There is no "official record", which is a large part of the problem. Johnbod (talk) 03:32, 25 February 2011 (UTC)
Fair enough! I've edited the ref. to make the main sources a bit easier to find. David Trochos (talk) 07:33, 25 February 2011 (UTC)

Case in art[edit]

I suspect this painting is meant to depict the case:

http://www.bbc.co.uk/arts/yourpaintings/paintings/granville-sharp-the-abolitionist-rescuing-a-slave-from-the31087

©Geni 21:49, 5 February 2012 (UTC)

The case's title[edit]

It seems that the wikipedia title for this article is perpetuating an error. Some old documents contain James' name written incorrectly (Somersett), but the real spelling is with a single T. Take for example Steven Wise's recent book: _Though the Heavens May Fall: The Landmark Trial that Led to the End of Human Slavery_

I suggest we change the title. Any thoughts?Historian 03:27, 19 August 2013 (UTC) — Preceding unsigned comment added by Dennishidalgo (talkcontribs)

Yes, absolutely right. The case report is Somerset v Stewart, so that is simply the correct name. The name usage can be compared favourably in scholar.google.com (many more than Somersett's case). Wikidea 11:00, 6 April 2014 (UTC)
No, wrong. One of either of Somersett's case or Somerset's case is the WP:COMMONNAME for this poorly-reported case, which is of far more interest to historians than lawyers, and very well known by the traditional informal name. It should not have been moved without following procedure. Johnbod (talk) 13:58, 6 April 2014 (UTC)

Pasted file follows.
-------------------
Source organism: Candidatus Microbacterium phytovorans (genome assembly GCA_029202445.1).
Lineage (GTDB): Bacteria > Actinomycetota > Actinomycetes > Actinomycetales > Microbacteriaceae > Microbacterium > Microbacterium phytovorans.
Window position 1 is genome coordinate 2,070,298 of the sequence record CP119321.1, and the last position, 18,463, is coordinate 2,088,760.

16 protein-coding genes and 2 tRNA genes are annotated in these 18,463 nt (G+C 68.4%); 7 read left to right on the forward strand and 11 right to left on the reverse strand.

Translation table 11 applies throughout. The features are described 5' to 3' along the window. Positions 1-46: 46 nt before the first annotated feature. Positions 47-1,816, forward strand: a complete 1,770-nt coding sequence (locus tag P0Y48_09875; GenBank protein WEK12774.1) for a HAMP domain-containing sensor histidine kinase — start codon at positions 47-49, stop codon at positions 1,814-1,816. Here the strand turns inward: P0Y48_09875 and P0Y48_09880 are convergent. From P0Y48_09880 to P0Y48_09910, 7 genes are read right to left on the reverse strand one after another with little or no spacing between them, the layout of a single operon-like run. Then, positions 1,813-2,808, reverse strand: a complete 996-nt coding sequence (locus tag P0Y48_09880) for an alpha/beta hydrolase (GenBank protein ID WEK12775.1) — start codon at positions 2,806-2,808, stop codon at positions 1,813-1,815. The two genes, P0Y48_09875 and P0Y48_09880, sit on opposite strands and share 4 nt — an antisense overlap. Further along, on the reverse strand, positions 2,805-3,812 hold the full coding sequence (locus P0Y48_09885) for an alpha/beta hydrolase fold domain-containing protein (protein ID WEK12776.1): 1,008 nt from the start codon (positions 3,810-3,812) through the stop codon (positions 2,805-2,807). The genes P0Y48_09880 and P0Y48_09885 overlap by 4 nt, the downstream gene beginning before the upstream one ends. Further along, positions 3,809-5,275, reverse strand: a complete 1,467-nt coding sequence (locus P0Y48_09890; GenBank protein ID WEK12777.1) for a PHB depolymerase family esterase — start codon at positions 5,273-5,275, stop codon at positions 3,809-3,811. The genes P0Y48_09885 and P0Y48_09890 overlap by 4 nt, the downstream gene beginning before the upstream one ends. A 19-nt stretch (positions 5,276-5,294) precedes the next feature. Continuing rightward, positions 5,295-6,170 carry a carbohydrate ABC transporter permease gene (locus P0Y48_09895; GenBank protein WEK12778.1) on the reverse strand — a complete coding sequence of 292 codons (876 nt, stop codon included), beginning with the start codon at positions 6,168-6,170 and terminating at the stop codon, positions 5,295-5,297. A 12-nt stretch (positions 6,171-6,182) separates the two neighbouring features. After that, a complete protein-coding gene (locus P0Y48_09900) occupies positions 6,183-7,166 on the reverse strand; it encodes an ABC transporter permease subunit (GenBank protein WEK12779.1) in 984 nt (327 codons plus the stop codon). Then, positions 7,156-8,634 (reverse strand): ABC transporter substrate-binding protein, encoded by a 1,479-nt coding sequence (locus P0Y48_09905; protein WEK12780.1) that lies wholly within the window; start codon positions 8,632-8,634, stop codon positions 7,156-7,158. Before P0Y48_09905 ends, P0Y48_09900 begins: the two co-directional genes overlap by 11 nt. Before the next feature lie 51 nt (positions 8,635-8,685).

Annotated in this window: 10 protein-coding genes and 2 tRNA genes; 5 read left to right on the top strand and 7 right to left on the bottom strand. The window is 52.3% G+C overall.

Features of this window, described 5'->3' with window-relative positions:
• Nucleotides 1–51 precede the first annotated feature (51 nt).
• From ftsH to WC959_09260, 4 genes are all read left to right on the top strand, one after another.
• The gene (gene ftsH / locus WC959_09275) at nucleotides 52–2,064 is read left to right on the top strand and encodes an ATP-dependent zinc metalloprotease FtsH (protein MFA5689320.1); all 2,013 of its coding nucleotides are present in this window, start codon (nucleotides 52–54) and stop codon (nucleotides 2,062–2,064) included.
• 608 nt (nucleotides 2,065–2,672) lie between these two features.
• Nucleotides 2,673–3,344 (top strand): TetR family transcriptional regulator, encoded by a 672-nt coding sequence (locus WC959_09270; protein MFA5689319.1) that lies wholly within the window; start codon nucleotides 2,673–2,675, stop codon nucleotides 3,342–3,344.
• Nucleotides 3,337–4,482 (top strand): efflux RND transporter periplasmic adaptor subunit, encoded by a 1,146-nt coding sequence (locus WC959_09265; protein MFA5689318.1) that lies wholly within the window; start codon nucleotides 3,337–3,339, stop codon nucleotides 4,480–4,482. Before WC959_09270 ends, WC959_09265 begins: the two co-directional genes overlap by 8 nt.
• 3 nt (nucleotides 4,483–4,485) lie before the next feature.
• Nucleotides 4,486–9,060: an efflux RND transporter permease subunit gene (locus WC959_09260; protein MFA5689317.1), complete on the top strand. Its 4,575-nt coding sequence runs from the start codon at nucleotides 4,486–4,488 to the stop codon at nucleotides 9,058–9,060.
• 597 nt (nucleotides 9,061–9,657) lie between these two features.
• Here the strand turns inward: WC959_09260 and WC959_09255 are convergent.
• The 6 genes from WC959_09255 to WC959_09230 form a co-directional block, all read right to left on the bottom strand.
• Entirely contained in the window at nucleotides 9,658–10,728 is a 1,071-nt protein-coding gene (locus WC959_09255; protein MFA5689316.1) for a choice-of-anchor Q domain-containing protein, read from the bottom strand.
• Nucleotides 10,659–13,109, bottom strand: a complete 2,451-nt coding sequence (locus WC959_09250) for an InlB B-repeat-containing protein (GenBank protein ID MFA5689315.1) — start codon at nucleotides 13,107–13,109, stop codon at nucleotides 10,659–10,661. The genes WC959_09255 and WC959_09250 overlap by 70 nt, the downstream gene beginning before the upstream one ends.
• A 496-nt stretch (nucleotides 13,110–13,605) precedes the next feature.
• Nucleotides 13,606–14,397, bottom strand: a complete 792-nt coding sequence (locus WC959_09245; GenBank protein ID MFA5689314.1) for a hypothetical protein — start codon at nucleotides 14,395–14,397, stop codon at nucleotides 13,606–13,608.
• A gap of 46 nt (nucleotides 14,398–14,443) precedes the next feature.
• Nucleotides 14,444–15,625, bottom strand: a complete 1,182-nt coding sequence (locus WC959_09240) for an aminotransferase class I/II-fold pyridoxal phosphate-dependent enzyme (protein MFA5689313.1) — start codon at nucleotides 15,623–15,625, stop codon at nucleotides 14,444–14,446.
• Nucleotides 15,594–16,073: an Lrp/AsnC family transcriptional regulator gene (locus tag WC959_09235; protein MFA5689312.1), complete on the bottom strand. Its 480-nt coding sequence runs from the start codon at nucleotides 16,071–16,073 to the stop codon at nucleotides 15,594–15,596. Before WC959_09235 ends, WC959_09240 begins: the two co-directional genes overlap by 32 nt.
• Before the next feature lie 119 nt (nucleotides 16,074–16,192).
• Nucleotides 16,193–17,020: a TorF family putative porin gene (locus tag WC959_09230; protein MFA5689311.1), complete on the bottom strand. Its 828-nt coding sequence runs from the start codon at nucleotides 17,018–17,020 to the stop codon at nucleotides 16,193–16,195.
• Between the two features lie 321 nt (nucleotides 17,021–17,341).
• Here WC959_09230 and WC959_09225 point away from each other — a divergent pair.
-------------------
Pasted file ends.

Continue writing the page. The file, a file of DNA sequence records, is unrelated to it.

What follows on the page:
Contradictions[edit]

Comparing the texts below:

"James Somersett, an enslaved American, was purchased by Charles Stewart or Steuart, a Customs officer when he was in Boston, Province of Massachusetts Bay, a British crown colony in North America. Stewart brought Somersett with him when he returned to England in 1769, but in 1771 the man escaped. After Somersett was recaptured in November, (...)" http://en.wikipedia.org/wiki/James_Somersett (this article)

"James Somersett was a slave owned by Charles Stewart, an American customs officer who sailed to Britain for business, landing on 10 November 1769. A few days later Somersett attempted to escape. He was recaptured in November and (...)" http://en.wikipedia.org/wiki/William_Murray,_1st_Earl_of_Mansfield

There are two contradictions: 1) Did James Somersett attempt to escape after two years or a few days later after 10 November 1769? 2) Was Charles Stewart English or American? — Preceding unsigned comment added by 164.85.6.120 (talk) 17:12, 4 September 2013 (UTC)

Quock Waker[edit]

The International section of the article lacks any reference to the Quock Walker case in Massachusetts. Hence, I have added info on it. Also, I have provided some added context for anti-slavery activity during the period. Alcazar77 (talk) 03:45, 13 March 2014 (UTC)